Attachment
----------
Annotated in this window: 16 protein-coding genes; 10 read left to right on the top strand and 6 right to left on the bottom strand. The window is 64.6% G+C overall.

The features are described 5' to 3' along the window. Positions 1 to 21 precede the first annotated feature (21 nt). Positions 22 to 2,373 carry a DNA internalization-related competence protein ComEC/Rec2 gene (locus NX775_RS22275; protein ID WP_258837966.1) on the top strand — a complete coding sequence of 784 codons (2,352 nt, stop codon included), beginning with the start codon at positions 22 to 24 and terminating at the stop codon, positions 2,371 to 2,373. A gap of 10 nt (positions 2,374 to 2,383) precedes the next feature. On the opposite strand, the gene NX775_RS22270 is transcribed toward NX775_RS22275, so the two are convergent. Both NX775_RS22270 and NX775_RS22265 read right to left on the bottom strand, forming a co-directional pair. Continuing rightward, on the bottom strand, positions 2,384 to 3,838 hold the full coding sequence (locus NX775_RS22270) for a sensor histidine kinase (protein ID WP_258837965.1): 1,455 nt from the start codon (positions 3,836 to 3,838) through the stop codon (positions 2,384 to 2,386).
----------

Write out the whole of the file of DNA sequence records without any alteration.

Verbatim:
Annotated in this window: 16 protein-coding genes; 10 read left to right on the top strand and 6 right to left on the bottom strand. The window is 64.6% G+C overall.

The features are described 5' to 3' along the window. Positions 1 to 21 precede the first annotated feature (21 nt). Positions 22 to 2,373 carry a DNA internalization-related competence protein ComEC/Rec2 gene (locus NX775_RS22275; protein ID WP_258837966.1) on the top strand — a complete coding sequence of 784 codons (2,352 nt, stop codon included), beginning with the start codon at positions 22 to 24 and terminating at the stop codon, positions 2,371 to 2,373. A gap of 10 nt (positions 2,374 to 2,383) precedes the next feature. On the opposite strand, the gene NX775_RS22270 is transcribed toward NX775_RS22275, so the two are convergent. Both NX775_RS22270 and NX775_RS22265 read right to left on the bottom strand, forming a co-directional pair. Continuing rightward, on the bottom strand, positions 2,384 to 3,838 hold the full coding sequence (locus NX775_RS22270) for a sensor histidine kinase (protein ID WP_258837965.1): 1,455 nt from the start codon (positions 3,836 to 3,838) through the stop codon (positions 2,384 to 2,386).